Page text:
First, ICANN effectively is delegating policy-making authority to WIPO, which will expand that organization's responsibility beyond its treaty-based duties. WIPO is a private body, its decisions are not subject to oversight or review, and its role by treaty is advisory. However, this proposal will give WIPO quasi-governmental decision-making authority, which will substantively affect a trademark holder's rights by expanding the rights of those considered "famous" and contracting the rights of those who are not. What is proposed is seriously flawed. Any process that is adopted must be subject to checks and balances.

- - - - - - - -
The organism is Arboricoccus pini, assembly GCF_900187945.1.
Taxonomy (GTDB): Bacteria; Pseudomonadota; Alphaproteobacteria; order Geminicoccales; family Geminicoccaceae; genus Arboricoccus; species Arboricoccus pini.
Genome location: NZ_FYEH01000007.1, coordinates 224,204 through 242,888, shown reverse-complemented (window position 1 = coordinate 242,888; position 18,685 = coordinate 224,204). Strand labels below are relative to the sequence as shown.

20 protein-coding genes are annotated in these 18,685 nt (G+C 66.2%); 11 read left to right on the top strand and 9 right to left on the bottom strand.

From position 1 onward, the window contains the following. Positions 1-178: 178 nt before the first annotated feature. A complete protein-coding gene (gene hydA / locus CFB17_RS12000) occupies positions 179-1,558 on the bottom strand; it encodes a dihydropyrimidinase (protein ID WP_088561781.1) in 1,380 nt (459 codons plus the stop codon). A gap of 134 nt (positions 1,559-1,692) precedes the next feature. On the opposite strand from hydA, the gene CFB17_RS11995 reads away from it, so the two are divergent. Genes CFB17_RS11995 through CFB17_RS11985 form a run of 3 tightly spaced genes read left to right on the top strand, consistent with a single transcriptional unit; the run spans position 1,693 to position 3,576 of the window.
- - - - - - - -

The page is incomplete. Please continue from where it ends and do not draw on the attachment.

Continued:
Furthermore, Advocacy questions whether ICANN has the mandate and authority to defer to a third party on this issue. A WIPO panel of intellectual property attorneys deciding which names are available for domain name registrations is far removed from the bottom-up consensus process envisioned by the Commerce Department's White Paper. Democratic participation must play a role in formulation of rights of stakeholders in the Internet. ICANN cannot delegate the task given to it without insuring that the principles under which ICANN operates are met.
Second, assuming any protection is given to famous marks, that protection must be limited to the segment of industry in which the mark is famous. Advocacy recommends that the Working Group define the scope of the industry in terms of the classes of goods and services associated with the mark. Classes should be based upon the International Classification of Goods and Services.